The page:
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. for example, scott brown hadn't even been sworn in in massachusetts and the url scott brown.com -- scott brown 2012 was very purchased. with so many women have been in washington are so many years as legislatures and working on porting work and yet their names never bubbled to the top were curious, why not? >> how did you decide you wanted to write this book? i mean, all three of you studied similar topics, but how did the book actually come about by >> your idea, ted. >> well, i guess it was my idea. i'd been a political nerd since i was, i don't know, my parents still remember my sister and i in 1960s staging the nixon kennedy debate with our staff animals. and during all of this years of nerd am, what i was fascinated anywhere the magazine issues that would come out way in advance of the presidential election, that would previewed the eight or 10 or 12 people who ought to be considered and that simply struck me after seeing so many of those issues in so many magazines that women were not making it. they were not been thought to be
knew. my father had found a local baker's shop where they made baked loaves of heavy brown bread. he insisted on buying them. he said it tasted better, but in my mind it was nonsense. it tasted like almost nothing. that was the point. the driver of the police car got out, opened the passenger door, told me to get in. my father rode up front. but beside the driver. the police car went slowly down the lane. the whole lane was unpaved back there. just wide enough for one car at a time, a precipitous bumpy way with sticking up from it. the whole thing ratcheted by farm equipment and time. these kids, they think it's funny to steal a car. they will be locals. i'm just glad it was found so fast. that's what my father said. there was a faraway girl with hair so blonde and her cheeks very red when we get past. i held my peace of burnt toast on my lap. >> leeson said it's a long while back anywhere from here. we passed a band in the lane and over on the side we saw a gate leading into a field in the brown mud. we drove past it. parked on the grass edge. the policeman let me out, and the three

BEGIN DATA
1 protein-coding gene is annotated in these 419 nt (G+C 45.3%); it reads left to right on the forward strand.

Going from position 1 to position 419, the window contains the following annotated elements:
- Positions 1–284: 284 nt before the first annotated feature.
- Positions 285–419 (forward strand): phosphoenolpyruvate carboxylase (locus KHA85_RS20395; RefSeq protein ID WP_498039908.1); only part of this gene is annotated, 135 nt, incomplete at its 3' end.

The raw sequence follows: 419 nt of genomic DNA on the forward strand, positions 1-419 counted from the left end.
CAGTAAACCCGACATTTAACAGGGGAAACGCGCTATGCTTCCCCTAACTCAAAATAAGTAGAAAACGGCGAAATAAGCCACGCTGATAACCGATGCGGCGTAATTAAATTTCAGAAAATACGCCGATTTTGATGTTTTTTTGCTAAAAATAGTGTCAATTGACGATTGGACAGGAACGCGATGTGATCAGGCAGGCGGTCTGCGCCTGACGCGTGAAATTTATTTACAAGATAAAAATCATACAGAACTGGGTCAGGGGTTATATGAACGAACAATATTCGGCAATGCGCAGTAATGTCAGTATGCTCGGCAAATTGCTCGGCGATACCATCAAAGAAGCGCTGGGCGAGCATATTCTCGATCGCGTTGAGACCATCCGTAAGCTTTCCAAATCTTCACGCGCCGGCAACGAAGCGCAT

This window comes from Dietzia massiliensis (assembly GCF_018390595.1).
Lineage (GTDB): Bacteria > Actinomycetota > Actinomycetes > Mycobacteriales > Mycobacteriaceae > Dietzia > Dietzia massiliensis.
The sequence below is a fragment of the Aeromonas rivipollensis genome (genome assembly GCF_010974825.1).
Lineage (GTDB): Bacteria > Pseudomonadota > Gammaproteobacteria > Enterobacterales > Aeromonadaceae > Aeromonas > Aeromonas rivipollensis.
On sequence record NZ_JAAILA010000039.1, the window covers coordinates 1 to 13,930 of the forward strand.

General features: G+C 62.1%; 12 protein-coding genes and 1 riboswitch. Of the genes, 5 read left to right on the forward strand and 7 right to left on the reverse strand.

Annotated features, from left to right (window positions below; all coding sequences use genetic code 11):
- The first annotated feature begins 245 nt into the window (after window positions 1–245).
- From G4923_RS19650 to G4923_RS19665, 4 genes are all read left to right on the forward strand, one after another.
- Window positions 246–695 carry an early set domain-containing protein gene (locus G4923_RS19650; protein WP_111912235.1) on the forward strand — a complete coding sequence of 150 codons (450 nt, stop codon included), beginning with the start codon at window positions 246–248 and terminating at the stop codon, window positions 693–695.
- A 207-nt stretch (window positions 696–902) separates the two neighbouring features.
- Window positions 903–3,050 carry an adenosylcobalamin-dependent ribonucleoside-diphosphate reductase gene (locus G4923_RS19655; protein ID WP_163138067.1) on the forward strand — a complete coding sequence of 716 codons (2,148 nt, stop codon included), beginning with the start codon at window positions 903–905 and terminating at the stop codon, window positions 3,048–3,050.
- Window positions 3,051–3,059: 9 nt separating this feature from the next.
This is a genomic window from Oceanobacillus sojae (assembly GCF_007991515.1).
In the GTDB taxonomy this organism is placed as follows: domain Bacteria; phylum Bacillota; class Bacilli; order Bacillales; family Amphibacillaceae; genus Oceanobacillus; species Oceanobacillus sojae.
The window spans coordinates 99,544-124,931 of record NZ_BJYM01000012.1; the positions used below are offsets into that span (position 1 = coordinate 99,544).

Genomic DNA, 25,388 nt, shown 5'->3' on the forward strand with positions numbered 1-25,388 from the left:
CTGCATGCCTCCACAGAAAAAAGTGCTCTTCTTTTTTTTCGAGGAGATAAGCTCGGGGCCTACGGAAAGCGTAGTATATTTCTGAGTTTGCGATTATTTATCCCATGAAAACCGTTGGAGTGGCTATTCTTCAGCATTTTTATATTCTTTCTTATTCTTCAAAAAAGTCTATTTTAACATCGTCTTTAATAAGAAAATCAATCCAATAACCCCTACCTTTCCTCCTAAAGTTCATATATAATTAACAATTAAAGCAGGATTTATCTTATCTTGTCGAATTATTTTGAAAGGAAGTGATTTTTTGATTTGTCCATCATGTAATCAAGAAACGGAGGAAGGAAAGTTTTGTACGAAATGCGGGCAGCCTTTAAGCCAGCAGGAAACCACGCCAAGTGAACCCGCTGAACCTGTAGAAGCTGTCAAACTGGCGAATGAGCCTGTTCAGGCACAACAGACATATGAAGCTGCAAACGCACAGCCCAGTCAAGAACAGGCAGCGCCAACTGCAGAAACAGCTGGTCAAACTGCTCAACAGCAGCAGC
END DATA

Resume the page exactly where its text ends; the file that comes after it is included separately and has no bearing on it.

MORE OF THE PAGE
father had found the local baker's shop where they made thick gloves of heavy brown bread. he insisted on buying them. they tasted better which was to my mind nonsense. proper bread was white and free slice and tasted like almost nothing. that was the point. the driver of the police car opened the passenger door and told me to get in. my father rode up front beside the driver. the police car went slowly down the lane. the lane with unpaved, wide enough for one car at a time. apparently, precipitous, bumpy way, the whole thing rotted by farm equipment and time. these kids think is funny to drive a car and abandon its. i am glad it was found so fast. past the farm where a small girl with hair so blonde it was almost white with red cheeks stared as we went past. a piece of burnt toast on my lap. it is a long walk back to any where from here. we passed a band in the lane and saw the white mini over on the side in front of the gate being into a field with tires sunk deep in the ground. we drove past it on the grass verge. the policeman let me out and the three of us walked over to the many.
. >> first one he's in his office in april of 1987 and he was having a meeting with brown, former defense secretary for jimmy carter and just going over parts of his program. i think brown was an informal advisor to his campaign, we're in his house office and i was just siting in -- sitting in a chair while this discussion was going on. i was listening to howard brown. >> the other one. >> this is what i call the dead tired at 5:00 p.m. shot. it's live at 5 in boston and it's that whole look of being wired up to the electronic media, getting a free spot on the news, and spelling it is what you want to tell but looking -- just waiting to go on for the green light to go on, the cameras, and he has that zombie expression on his face. >> >> and these two. >> this was in a factory in new hampshire. where he was listening to a factory worker and seemed to be impatient with it and the last photograph was taken after the faneuil hall debate. we had driven that evening from boston up to manchester in a blizzard and everybody decided, the reporters and can't date, to -- candidate to go down to the